Abstract

Osteoclasts are unique in their capacity to degrade bone tissue. To achieve this process, osteoclasts form a specific structure called the sealing zone, which creates a close contact with bone and confines the release of protons and hydrolases for bone degradation. The sealing zone is composed of actin structures called podosomes nested in a dense actin network. The organization of these actin structures inside the sealing zone at the nano scale is still unknown. Here, we combine cutting-edge microscopy methods to reveal the nanoscale architecture and dynamics of the sealing zone formed by human osteoclasts on bone surface. Random illumination microscopy allowed the identification and live imaging of densely packed actin cores within the sealing zone. A cross-correlation analysis of the fluctuations of actin content at these cores indicates that they are locally synchronized. Further examination shows that the sealing zone is composed of groups of synchronized cores linked by a-actinin1 positive filaments, and encircled by adhesion complexes. Thus, we propose that the confinement of bone degradation mediators is achieved through the coordination of islets of actin cores and not by the global coordination of all podosomal subunits forming the sealing zone.

Data availability

All data generated or analysed during this study are included in the manuscript and supporting files; Source Data files have been provided for Figures 1, 2, 3, 4 and 5.

Article and author information

Author details

  1. Marion Portes

    Institute de Pharmacologie et de Biologie Structurale (IPBS), Université de Toulouse, CNRS, UPS, Toulouse, France
    Competing interests
    The authors declare that no competing interests exist.
  2. Thomas Mangeat

    Centre de Biologie Intégrative, Université de Toulouse, CNRS, Toulouse, France
    Competing interests
    The authors declare that no competing interests exist.
  3. Natacha Escallier

    Institute de Pharmacologie et de Biologie Structurale (IPBS), Université de Toulouse, CNRS, UPS, Toulouse, France
    Competing interests
    The authors declare that no competing interests exist.
  4. Ophélie Dufrancais

    Institute de Pharmacologie et de Biologie Structurale (IPBS), Université de Toulouse, CNRS, UPS, Toulouse, France
    Competing interests
    The authors declare that no competing interests exist.
  5. Brigitte Raynaud-Messina

    Institute de Pharmacologie et de Biologie Structurale (IPBS), Université de Toulouse, CNRS, UPS, Toulouse, France
    Competing interests
    The authors declare that no competing interests exist.
    ORCID icon "This ORCID iD identifies the author of this article:" 0000-0002-7637-1997
  6. Christophe Thibault

    Laboratoire d'analyse et d'architectures des systèmes (LAAS), Université de Toulouse, CNRS, Toulouse, France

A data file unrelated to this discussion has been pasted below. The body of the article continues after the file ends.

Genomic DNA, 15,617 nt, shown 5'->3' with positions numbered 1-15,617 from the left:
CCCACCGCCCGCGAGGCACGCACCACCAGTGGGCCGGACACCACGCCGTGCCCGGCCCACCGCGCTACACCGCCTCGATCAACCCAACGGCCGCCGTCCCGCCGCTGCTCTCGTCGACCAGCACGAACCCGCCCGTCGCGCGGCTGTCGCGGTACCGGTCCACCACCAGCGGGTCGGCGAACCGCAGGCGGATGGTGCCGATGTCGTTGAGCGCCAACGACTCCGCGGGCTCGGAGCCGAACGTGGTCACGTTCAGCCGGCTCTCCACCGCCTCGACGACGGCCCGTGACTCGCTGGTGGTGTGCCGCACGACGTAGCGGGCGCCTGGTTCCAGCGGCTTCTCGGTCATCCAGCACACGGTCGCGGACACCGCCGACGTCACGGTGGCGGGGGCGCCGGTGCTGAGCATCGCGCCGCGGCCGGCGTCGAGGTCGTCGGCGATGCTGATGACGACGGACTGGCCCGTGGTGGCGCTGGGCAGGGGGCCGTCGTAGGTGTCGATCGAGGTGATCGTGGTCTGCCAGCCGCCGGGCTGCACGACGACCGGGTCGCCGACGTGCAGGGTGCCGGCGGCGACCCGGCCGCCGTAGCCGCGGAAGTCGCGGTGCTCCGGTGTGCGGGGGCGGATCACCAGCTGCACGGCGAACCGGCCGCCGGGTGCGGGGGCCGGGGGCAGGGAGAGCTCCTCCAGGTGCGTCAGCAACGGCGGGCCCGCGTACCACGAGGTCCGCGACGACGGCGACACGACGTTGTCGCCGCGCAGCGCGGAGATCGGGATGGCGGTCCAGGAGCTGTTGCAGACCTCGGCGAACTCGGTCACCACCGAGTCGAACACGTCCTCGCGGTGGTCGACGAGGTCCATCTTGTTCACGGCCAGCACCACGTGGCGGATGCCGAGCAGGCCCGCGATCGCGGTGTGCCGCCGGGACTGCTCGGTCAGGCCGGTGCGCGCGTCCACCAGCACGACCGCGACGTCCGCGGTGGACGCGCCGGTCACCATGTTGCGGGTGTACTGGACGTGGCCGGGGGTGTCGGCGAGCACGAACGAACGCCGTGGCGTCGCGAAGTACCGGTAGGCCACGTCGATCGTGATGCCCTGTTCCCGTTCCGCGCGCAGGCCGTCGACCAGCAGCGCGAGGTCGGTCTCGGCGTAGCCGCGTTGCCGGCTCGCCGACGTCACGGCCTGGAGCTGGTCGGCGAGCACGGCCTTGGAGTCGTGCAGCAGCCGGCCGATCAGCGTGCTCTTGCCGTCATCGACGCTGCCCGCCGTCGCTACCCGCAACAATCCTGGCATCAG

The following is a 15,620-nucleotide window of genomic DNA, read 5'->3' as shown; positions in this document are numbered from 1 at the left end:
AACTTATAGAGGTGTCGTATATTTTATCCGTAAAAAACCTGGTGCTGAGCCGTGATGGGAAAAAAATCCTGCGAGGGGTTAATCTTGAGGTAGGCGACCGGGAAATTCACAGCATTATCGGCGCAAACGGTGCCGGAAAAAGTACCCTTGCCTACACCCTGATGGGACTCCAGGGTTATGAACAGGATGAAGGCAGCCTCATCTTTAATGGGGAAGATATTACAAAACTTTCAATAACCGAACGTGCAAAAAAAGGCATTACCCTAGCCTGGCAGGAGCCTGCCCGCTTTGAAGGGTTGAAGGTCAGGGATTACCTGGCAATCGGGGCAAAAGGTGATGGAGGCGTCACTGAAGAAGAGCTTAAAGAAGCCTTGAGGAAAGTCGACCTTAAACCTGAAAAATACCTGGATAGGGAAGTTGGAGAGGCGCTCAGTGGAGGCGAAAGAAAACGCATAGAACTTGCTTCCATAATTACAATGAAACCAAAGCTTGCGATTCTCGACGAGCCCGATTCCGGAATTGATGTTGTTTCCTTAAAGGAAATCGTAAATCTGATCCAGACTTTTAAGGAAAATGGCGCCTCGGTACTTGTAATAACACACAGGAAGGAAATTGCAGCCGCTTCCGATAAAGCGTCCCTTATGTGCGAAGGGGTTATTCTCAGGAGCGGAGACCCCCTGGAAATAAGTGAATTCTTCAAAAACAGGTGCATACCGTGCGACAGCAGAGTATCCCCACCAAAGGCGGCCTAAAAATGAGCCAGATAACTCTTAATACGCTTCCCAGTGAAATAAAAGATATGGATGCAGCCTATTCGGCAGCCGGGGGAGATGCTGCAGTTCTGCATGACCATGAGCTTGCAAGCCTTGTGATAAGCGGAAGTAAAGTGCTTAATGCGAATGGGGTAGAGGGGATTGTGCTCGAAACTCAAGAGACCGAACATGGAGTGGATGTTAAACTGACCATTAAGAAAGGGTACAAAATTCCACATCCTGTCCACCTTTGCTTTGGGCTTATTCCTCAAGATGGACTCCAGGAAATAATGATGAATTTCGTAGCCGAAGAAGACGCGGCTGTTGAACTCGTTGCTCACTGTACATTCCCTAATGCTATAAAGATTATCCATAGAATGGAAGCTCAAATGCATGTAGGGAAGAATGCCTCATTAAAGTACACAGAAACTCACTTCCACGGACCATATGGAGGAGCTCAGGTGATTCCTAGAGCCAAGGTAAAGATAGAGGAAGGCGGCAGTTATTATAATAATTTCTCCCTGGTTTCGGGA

Competing interests
    The authors declare that no competing interests exist.
  7. Isabelle Maridonneau-Parini

    Institute de Pharmacologie et de Biologie Structurale (IPBS), Université de Toulouse, CNRS, UPS, Toulouse, France
    Competing interests
    The authors declare that no competing interests exist.
  8. Christel Vérollet

    Institute de Pharmacologie et de Biologie Structurale (IPBS), Université de Toulouse, CNRS, UPS, Toulouse, France
    For correspondence
    verollet@ipbs.fr
    Competing interests
    The authors declare that no competing interests exist.
    ORCID icon "This ORCID iD identifies the author of this article:" 0000-0002-1079-9085
  9. Renaud Poincloux

    Institute de Pharmacologie et de Biologie Structurale (IPBS), Université de Toulouse, CNRS, UPS, Toulouse, France
    For correspondence
    poincloux@ipbs.fr
    Competing interests
    The authors declare that no competing interests exist.

Funding

Agence Nationale de la Recherche (ANR16-CE13)

  • Christel Vérollet

Fondation pour la Recherche Médicale (FRM DEQ2016 0334894)

  • Isabelle Maridonneau-Parini

Human Frontier Science Program (RGP0035/2016)

  • Isabelle Maridonneau-Parini

The funders had no role in study design, data collection and interpretation, or the decision to submit the work for publication.

Reviewing Editor

  1. Maria Grano, University of Bari, Italy

Ethics

Human subjects: Monocytes from healthy subjects were provided by Etablissement Français du Sang (EFS), Toulouse, France, under contract 21/PLER/TOU/IPBS01/20130042. According to articles L12434 and R124361 of the French Public Health Code, the contract was approved by the French Ministry of Science and Technology (agreement number AC 2009921). Written informed consents were obtained from the donors before sample collection.